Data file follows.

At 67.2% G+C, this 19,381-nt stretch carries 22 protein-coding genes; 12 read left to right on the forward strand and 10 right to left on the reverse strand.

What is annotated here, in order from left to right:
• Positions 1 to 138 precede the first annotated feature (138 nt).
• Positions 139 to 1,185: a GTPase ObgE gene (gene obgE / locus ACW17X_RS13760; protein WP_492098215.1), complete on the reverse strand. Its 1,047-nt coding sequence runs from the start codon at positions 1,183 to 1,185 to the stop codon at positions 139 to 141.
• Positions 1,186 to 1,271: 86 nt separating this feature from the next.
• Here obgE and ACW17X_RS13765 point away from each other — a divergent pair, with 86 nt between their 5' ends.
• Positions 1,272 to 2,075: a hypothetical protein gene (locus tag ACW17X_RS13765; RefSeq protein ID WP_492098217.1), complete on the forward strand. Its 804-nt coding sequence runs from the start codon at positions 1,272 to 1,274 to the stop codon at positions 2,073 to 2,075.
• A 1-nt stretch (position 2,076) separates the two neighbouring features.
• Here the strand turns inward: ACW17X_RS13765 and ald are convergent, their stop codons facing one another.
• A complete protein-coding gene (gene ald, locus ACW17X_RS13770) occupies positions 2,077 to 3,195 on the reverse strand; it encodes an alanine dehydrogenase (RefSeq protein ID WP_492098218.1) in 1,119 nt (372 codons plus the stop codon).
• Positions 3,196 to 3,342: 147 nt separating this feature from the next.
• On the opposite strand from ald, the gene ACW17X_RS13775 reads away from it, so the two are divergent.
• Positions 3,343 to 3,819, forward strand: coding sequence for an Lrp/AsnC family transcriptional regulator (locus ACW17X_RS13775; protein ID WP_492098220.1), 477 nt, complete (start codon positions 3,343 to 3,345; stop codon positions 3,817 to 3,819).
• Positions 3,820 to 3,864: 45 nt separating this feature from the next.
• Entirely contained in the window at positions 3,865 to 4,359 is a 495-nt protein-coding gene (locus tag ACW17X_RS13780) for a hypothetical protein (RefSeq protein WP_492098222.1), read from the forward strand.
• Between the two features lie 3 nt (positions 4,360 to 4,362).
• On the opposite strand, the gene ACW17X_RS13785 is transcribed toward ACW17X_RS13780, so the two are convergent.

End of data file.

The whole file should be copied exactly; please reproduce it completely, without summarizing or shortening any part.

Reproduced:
At 67.2% G+C, this 19,381-nt stretch carries 22 protein-coding genes; 12 read left to right on the forward strand and 10 right to left on the reverse strand.

What is annotated here, in order from left to right:
• Positions 1 to 138 precede the first annotated feature (138 nt).
• Positions 139 to 1,185: a GTPase ObgE gene (gene obgE / locus ACW17X_RS13760; protein WP_492098215.1), complete on the reverse strand. Its 1,047-nt coding sequence runs from the start codon at positions 1,183 to 1,185 to the stop codon at positions 139 to 141.
• Positions 1,186 to 1,271: 86 nt separating this feature from the next.
• Here obgE and ACW17X_RS13765 point away from each other — a divergent pair, with 86 nt between their 5' ends.
• Positions 1,272 to 2,075: a hypothetical protein gene (locus tag ACW17X_RS13765; RefSeq protein ID WP_492098217.1), complete on the forward strand. Its 804-nt coding sequence runs from the start codon at positions 1,272 to 1,274 to the stop codon at positions 2,073 to 2,075.
• A 1-nt stretch (position 2,076) separates the two neighbouring features.
• Here the strand turns inward: ACW17X_RS13765 and ald are convergent, their stop codons facing one another.
• A complete protein-coding gene (gene ald, locus ACW17X_RS13770) occupies positions 2,077 to 3,195 on the reverse strand; it encodes an alanine dehydrogenase (RefSeq protein ID WP_492098218.1) in 1,119 nt (372 codons plus the stop codon).
• Positions 3,196 to 3,342: 147 nt separating this feature from the next.
• On the opposite strand from ald, the gene ACW17X_RS13775 reads away from it, so the two are divergent.
• Positions 3,343 to 3,819, forward strand: coding sequence for an Lrp/AsnC family transcriptional regulator (locus ACW17X_RS13775; protein ID WP_492098220.1), 477 nt, complete (start codon positions 3,343 to 3,345; stop codon positions 3,817 to 3,819).
• Positions 3,820 to 3,864: 45 nt separating this feature from the next.
• Entirely contained in the window at positions 3,865 to 4,359 is a 495-nt protein-coding gene (locus tag ACW17X_RS13780) for a hypothetical protein (RefSeq protein WP_492098222.1), read from the forward strand.
• Between the two features lie 3 nt (positions 4,360 to 4,362).
• On the opposite strand, the gene ACW17X_RS13785 is transcribed toward ACW17X_RS13780, so the two are convergent.